“…and I gave you sons, though it pleases God to take them back so soon.”
In movie The Other Boleyn Girl Catherine of Aragon uttered the line achingly as philandering husband Henry VIII used the lack of male heir to annul their marriage and wed Anne Boleyn. Catherine of Aragon was a pious Catholic, and since Anne Boleyn was riding on the “new Christianity” wave that line took a double meaning. Catherine was reminding Henry not to turn his back on a lawfully-wedded wife and the God he’d known all his life. After all, as so she believed, her miscarriages and stillbirths were ultimately God’s decision.
How often have we heard similar lines whenever a tragedy occurs? God’s mysterious plan, God’s better judgment, God’s fickle hand of fate, or the illustrious “It pleases God that this gut-wrenching injustice of epic proportion should befall upon you”.
During last year’s craziest week when I was juggling Jakarta Fashion Week, Indonesia Investment Summit and a TVC production I learned within an hour that two longtime friends were diagnosed with cancer. Both women, both about my age, both gentle souls to friends and family, both examples of piety. I was tired as hell but that night I stayed wide awake. I asked where God was.
The first friend was diagnosed with an early stage of breast cancer. She opted for a non-medical treatment and though I have concerns for the method I’m glad that she’s still among us. The second friend was diagnosed with Stage 4 ovarian cancer while undergone a check-up in Singapore. As soon as I could wrap up work I flew out with Mom to be by her side, going through the motions with her family as they scrambled to get second and third opinions—all the while watching her silently cried in fetal position whenever painkiller ran out of her system.
Her family finally decided on a world-renowned oncology hospital in the US, so Mom and I waved our goodbye with a sense of renewed hope. We sent litany of prayers as she fiercely battled the cancer, braving rounds of chemotherapy. We rejoiced when tests showed the cancer cells were defeated. The joy was short-lived as the cancer returned with a vengeance— started from breast, mercilessly spreading to lungs, kidneys, and other organs. Medications stopped making effect. After 10 agonizing months and 7 painful chemotherapy rounds, yesterday God took my friend away.
“The good always die young, because God loves them that much”, some earnestly tried to console me. But God, does it really please you to take away someone that young and kind this soon, and with that much pain? If it does, why? To watch us in survival fight against the remaining wretched and wicked?
I consider myself a believer, and to a certain extent I practice my faith. I know we all will eventually die, often not knowing how. But there have been times when I hopelessly couldn’t fathom why God had to take away the kindest heart and the gentlest soul in such excruciatingly painful manner, while at the same time letting pathological liars, chronic cheaters, acute fraudsters, manic manipulators, rapists, pedophiles, cannibals, serial murderers, genocidal generals or good old fashioned terrorists to roam the Earth, often scot-free from the hands of law,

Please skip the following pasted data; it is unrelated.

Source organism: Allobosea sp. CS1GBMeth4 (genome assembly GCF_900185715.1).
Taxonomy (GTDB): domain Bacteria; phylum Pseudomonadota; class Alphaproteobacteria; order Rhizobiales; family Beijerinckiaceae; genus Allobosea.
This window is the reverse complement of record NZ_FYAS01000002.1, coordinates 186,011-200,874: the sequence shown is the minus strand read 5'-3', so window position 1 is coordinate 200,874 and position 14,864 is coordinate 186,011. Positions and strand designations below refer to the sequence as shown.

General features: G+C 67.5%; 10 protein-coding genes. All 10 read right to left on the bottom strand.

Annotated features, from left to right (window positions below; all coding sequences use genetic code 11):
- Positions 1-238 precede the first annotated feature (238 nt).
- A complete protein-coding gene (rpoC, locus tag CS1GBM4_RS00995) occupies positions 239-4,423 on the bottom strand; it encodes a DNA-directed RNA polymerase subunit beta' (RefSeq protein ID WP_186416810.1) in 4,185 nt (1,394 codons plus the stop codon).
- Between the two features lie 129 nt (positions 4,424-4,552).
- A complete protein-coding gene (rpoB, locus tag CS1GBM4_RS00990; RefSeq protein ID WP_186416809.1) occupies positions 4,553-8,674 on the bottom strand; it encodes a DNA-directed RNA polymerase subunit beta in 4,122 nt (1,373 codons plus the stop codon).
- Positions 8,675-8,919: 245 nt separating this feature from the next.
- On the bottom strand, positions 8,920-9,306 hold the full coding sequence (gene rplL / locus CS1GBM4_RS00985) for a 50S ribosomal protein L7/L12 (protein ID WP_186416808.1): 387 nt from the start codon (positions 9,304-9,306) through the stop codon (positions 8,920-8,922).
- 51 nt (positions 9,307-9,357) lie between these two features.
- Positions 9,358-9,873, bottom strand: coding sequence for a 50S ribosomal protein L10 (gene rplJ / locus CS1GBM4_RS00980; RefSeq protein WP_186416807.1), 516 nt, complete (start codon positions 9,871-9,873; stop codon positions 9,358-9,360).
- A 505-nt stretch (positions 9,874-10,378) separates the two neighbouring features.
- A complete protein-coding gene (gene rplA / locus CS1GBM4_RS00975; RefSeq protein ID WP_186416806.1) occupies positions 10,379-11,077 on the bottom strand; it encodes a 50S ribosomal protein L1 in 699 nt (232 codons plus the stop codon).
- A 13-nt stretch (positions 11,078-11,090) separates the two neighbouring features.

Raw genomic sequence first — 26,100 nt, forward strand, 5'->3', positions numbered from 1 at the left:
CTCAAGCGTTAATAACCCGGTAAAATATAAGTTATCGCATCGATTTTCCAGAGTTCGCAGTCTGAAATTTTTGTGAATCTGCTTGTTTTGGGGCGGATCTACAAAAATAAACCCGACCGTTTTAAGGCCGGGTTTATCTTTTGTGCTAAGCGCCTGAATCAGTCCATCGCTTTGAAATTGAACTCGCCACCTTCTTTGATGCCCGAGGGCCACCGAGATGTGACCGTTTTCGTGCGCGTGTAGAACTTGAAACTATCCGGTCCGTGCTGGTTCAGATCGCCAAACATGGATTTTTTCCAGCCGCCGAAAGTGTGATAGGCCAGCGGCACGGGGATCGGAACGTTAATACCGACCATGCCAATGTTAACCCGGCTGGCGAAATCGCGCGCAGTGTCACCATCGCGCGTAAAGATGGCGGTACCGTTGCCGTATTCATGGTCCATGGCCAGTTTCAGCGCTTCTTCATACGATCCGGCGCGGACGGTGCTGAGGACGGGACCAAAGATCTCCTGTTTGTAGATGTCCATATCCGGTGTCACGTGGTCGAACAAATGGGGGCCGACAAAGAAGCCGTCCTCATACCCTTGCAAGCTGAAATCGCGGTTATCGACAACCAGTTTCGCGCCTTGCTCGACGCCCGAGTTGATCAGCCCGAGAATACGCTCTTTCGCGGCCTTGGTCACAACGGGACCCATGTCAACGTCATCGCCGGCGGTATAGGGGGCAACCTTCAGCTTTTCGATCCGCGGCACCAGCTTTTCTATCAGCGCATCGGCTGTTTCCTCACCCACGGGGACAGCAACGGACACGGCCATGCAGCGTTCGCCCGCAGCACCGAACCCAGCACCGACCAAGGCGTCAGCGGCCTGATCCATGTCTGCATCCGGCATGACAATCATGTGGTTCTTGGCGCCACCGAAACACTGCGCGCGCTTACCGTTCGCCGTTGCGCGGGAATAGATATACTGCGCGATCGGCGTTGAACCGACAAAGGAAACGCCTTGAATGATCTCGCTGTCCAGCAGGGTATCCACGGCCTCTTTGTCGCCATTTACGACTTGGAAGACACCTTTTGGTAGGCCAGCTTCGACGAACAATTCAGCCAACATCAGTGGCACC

living well into old age?
This dear friend, my beloved uncles and cousins swept away by Aceh tsunami, my cherished 3rd and 9th grade classmates succumbing to leukemia, a friend’s 3-year-old daughter who got drowned, countless of senseless deaths in catastrophes and war zones—people who never campaigned for evil, who put grace in life around them, or simply had so much potentials to make the world a better place– why turning your back on them, God, while sparing, for example, society scumbags like FPI?
I believe you exist, God. I believe you’re in charge. That you’re fair and just. Yet all of this unravels under your watch. Being the Almighty, you could’ve stopped or prevented it. But it is going on. So they were right– it must’ve somehow pleased you. Pray tell, why? How does that compute into the promise of rightful goodness for committing good deeds, while it seems like the good are getting screwed, over and over? Or should we continue to strive for goodness simply because we fear your next wrath, however seemed unfair?
Ramadhan is on its last leg. I’ve been trying my best to fulfill my dues. So please God, if the Eid is truly the day of reckoning and redemption, I humbly ask you to kindly enlighten me—how does it please you to take away good souls so soon and by so much pain? Yes God, I’m asking where you are.
I found God on the corner of First and Amistad
All alone, smoking his last cigarette
He said, ask anything
Where you been, I asked
Where were you, when everything was falling apart?
Lost and insecure, you found me
Lying on the floor, surround me
Why did you have to wait?
Where were you, just a little late
These days The Fray’s song is the only thing that comes to mind. I wish you a more joyful Eid, everyone. I have to bury a friend.